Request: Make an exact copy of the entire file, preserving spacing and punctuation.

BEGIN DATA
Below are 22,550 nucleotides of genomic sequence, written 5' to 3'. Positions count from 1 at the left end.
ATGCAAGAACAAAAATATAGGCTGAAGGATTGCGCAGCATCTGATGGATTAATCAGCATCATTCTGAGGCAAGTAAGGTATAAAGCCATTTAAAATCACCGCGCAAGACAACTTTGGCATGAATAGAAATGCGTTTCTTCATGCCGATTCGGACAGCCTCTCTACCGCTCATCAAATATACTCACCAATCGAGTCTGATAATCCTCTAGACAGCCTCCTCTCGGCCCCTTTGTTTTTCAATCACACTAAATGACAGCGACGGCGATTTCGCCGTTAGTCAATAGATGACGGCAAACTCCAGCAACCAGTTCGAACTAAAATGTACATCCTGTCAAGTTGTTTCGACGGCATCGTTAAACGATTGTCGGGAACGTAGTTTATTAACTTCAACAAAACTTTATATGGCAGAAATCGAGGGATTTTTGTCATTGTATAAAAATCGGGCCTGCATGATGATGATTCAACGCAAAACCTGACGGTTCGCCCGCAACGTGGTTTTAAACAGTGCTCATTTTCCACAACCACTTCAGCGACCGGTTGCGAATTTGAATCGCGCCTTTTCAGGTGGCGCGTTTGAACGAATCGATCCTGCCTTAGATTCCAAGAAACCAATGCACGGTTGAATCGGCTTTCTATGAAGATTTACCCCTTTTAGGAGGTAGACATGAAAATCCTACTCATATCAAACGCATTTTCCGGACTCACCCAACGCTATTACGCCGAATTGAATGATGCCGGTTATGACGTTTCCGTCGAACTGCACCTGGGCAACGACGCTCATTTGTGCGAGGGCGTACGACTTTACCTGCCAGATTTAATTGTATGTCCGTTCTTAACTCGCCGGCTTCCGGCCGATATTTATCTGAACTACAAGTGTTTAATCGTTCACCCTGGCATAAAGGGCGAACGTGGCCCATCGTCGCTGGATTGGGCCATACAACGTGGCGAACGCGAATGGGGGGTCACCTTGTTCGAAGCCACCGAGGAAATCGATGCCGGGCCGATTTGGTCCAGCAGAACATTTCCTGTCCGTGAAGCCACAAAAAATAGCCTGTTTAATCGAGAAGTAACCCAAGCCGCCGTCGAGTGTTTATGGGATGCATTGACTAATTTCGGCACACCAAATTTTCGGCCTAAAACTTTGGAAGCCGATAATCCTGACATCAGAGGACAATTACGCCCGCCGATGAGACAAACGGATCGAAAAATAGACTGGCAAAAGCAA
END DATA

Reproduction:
Below are 22,550 nucleotides of genomic sequence, written 5' to 3'. Positions count from 1 at the left end.
ATGCAAGAACAAAAATATAGGCTGAAGGATTGCGCAGCATCTGATGGATTAATCAGCATCATTCTGAGGCAAGTAAGGTATAAAGCCATTTAAAATCACCGCGCAAGACAACTTTGGCATGAATAGAAATGCGTTTCTTCATGCCGATTCGGACAGCCTCTCTACCGCTCATCAAATATACTCACCAATCGAGTCTGATAATCCTCTAGACAGCCTCCTCTCGGCCCCTTTGTTTTTCAATCACACTAAATGACAGCGACGGCGATTTCGCCGTTAGTCAATAGATGACGGCAAACTCCAGCAACCAGTTCGAACTAAAATGTACATCCTGTCAAGTTGTTTCGACGGCATCGTTAAACGATTGTCGGGAACGTAGTTTATTAACTTCAACAAAACTTTATATGGCAGAAATCGAGGGATTTTTGTCATTGTATAAAAATCGGGCCTGCATGATGATGATTCAACGCAAAACCTGACGGTTCGCCCGCAACGTGGTTTTAAACAGTGCTCATTTTCCACAACCACTTCAGCGACCGGTTGCGAATTTGAATCGCGCCTTTTCAGGTGGCGCGTTTGAACGAATCGATCCTGCCTTAGATTCCAAGAAACCAATGCACGGTTGAATCGGCTTTCTATGAAGATTTACCCCTTTTAGGAGGTAGACATGAAAATCCTACTCATATCAAACGCATTTTCCGGACTCACCCAACGCTATTACGCCGAATTGAATGATGCCGGTTATGACGTTTCCGTCGAACTGCACCTGGGCAACGACGCTCATTTGTGCGAGGGCGTACGACTTTACCTGCCAGATTTAATTGTATGTCCGTTCTTAACTCGCCGGCTTCCGGCCGATATTTATCTGAACTACAAGTGTTTAATCGTTCACCCTGGCATAAAGGGCGAACGTGGCCCATCGTCGCTGGATTGGGCCATACAACGTGGCGAACGCGAATGGGGGGTCACCTTGTTCGAAGCCACCGAGGAAATCGATGCCGGGCCGATTTGGTCCAGCAGAACATTTCCTGTCCGTGAAGCCACAAAAAATAGCCTGTTTAATCGAGAAGTAACCCAAGCCGCCGTCGAGTGTTTATGGGATGCATTGACTAATTTCGGCACACCAAATTTTCGGCCTAAAACTTTGGAAGCCGATAATCCTGACATCAGAGGACAATTACGCCCGCCGATGAGACAAACGGATCGAAAAATAGACTGGCAAAAGCAA